Forum: Ruby on Rails App design help for a newbie (trying again)

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E4e7d8a7b40e4c791c9263e42b8cc9a3?d=identicon&s=25 Michael Jurewitz (Guest)
on 2006-03-15 19:51
(Received via mailing list)
Hi there,

I'm working on a new student portal system using Rails for a large
university.  As part of this application, I plan on students being able
to customize their own calendar, collection of commonly used links,
aggregation of newsfeeds (from the university, student groups, etc), and
to see a listing of major announcements they should be aware of.

It seems to me, to make the most sense to have each of these components
handle their own logic. Optimally, one master controller would receive a
user's request for their particular page and would delegate to other
methods to render user-specific content.  To me, it seems like the
master controller should be delegating this task to other controllers so
that they can do a render partial of their portion of the page.  It
seems like it would be a bit messy and un-'rails-like' to force all of
this display logic into a single template and a single controller (but
maybe this is wrong?).

So a few questions:  Is this what you would recommend from a design
perspective?  Is it normal to have controllers in a Rails application
(if we were to go with the above) that are not meant to receive URL
requests?

Also, for the above which are user-specific, I'd like to do my best to
cache the result to improve performance.  Would the most effective way
to accomplish user-by-user caching for components specific to them be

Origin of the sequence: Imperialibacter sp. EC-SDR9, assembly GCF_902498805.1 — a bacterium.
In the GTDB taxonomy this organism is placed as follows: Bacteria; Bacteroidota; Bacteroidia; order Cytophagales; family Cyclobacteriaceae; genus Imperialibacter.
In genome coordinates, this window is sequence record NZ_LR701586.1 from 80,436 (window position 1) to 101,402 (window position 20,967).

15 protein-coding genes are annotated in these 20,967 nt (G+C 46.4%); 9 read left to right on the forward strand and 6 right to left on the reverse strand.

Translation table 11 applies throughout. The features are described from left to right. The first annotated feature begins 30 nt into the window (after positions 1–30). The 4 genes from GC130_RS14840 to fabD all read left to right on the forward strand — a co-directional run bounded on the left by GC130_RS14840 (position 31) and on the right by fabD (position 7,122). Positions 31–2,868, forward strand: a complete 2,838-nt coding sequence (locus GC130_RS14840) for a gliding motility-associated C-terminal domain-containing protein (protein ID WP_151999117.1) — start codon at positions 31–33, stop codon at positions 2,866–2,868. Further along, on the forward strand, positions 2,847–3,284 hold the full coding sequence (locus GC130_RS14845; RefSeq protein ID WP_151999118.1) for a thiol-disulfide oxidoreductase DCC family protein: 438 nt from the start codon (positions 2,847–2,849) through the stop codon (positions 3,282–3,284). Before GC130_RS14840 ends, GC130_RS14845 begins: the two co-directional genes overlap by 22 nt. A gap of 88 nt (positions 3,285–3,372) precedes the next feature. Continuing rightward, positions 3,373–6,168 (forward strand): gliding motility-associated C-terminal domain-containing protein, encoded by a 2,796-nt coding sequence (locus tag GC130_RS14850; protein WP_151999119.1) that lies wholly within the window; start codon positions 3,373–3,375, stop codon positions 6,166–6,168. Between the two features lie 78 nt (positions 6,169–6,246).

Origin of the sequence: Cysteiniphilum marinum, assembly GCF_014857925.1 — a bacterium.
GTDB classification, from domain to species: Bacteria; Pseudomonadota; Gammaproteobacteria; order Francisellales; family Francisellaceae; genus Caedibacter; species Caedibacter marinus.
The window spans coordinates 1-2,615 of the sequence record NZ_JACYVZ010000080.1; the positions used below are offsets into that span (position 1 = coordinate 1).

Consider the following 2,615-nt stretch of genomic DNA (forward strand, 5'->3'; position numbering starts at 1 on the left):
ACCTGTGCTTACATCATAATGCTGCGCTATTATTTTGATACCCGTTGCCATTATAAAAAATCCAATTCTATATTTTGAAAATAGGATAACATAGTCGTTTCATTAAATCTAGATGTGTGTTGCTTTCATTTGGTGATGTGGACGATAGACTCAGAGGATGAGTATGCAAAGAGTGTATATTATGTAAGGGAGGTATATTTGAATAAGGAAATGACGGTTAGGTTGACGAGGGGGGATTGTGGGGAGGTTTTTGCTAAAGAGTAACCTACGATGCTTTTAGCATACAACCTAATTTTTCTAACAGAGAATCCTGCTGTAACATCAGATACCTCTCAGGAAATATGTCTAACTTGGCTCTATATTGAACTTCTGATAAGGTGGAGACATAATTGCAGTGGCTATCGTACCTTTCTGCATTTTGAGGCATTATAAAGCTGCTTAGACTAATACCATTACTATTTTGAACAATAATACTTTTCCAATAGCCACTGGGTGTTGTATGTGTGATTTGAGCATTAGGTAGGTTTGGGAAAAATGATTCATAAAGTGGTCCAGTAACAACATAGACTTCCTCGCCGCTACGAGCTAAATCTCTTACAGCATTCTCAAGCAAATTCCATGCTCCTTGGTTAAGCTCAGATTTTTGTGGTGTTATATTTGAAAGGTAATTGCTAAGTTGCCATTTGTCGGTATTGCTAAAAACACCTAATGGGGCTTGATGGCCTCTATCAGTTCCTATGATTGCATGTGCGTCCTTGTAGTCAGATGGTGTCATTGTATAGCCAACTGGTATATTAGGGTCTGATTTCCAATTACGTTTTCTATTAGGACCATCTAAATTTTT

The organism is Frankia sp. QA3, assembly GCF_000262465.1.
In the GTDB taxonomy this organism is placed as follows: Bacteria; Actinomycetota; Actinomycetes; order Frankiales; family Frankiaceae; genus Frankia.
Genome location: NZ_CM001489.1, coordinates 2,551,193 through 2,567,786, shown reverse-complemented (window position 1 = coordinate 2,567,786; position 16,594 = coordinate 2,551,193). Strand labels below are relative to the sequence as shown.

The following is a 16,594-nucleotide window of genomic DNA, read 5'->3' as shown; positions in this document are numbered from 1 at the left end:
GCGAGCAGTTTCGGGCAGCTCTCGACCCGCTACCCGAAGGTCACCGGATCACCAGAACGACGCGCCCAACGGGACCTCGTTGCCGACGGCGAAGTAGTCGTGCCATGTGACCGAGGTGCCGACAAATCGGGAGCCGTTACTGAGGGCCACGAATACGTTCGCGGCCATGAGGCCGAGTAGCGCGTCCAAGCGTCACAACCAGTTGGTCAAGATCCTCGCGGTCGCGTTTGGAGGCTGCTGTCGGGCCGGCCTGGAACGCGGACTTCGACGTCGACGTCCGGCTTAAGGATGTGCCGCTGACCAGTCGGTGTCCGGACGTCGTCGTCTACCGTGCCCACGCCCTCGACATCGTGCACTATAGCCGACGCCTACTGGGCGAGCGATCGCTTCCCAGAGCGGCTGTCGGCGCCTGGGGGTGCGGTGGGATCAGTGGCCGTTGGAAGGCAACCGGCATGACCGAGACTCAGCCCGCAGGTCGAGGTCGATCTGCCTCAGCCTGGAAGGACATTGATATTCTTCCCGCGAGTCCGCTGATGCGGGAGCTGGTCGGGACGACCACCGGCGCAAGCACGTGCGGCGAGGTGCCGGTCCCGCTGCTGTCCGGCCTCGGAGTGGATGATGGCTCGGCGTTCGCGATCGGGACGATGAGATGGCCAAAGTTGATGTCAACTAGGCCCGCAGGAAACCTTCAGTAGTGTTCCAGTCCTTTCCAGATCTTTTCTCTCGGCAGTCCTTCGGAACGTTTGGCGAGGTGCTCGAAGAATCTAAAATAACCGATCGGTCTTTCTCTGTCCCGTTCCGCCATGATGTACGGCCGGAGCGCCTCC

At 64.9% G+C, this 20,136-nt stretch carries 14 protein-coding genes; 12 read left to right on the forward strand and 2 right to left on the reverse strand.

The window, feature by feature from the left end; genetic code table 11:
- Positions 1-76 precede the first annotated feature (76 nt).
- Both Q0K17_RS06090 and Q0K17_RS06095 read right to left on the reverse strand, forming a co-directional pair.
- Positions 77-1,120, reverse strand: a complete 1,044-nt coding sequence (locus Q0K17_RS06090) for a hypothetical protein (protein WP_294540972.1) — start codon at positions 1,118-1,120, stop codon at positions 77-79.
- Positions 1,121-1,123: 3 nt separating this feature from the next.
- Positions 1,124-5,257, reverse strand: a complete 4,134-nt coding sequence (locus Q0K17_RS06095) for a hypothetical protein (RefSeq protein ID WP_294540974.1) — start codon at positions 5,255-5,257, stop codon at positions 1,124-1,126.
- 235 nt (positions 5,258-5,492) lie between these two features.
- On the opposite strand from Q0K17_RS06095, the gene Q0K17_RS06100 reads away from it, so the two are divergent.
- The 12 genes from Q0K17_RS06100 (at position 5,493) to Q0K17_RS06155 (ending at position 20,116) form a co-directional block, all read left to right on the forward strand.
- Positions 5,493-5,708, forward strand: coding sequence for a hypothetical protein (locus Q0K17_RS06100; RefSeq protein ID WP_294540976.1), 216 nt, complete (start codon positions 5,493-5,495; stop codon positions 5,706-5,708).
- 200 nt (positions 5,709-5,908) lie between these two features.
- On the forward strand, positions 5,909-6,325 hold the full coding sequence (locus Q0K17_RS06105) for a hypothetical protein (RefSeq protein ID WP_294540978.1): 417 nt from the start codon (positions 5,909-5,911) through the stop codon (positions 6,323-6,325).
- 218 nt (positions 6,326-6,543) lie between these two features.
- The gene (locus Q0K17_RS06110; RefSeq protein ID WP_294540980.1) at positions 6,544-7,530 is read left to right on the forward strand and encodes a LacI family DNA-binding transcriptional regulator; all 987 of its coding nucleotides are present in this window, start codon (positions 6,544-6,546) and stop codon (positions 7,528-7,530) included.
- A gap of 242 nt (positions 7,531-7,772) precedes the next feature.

through action-caching?

Many many thanks in advance for helping out a newcomer like myself.  I'm
very excited by Rails and look forward to getting off the ground with
it!


Michael Jurewitz
sinjin5@mac.com
E0c987f680cd640c14912ebfbf0f0f07?d=identicon&s=25 unknown (Guest)
on 2006-03-15 23:57
(Received via mailing list)
> So a few questions:  Is this what you would recommend from a design
> perspective?  Is it normal to have controllers in a Rails application
> (if we were to go with the above) that are not meant to receive URL
> requests?

I haven't had a chance to use it yet, but it sounds like what you're
describing is 'rails-like':
    http://wiki.rubyonrails.com/rails/pages/Components
    http://manuals.rubyonrails.com/read/chapter/71
E4e7d8a7b40e4c791c9263e42b8cc9a3?d=identicon&s=25 Michael Jurewitz (Guest)
on 2006-03-16 01:14
(Received via mailing list)
Many thanks!

Any opinions from anyone on my second question?

> Also, for the above actions which are user-specific, I'd like to do
> my best to
> cache the result to improve performance.  Would the most effective way
> to accomplish user-by-user caching for components specific to them be
> through action-caching?

To add to this, I suppose what I'm trying to figure out is if action-
caching caches the results of an action from a particular set of
parameters (if I change the input to the function, will it still
run?).  And if so, how do expire just a specific cache that
corresponds to one set of parameters?

So, show_calendar(user), for example.  If I do show_calendar(1) and
show_calendar(2), will they be uniquely cached from each other and if
so, how could I invalidate the cache for user id 2?


Michael Jurewitz
sinjin5@mac.com
Ef0db53920b243d6758c2f6b1306df0d?d=identicon&s=25 Steve Ross (cwd)
on 2006-03-16 01:32
(Received via mailing list)
Check out
http://scottstuff.net/blog/articles/2005/09/28/rai...,
which introduces caches_action_with_params. This seems like what you're
after.
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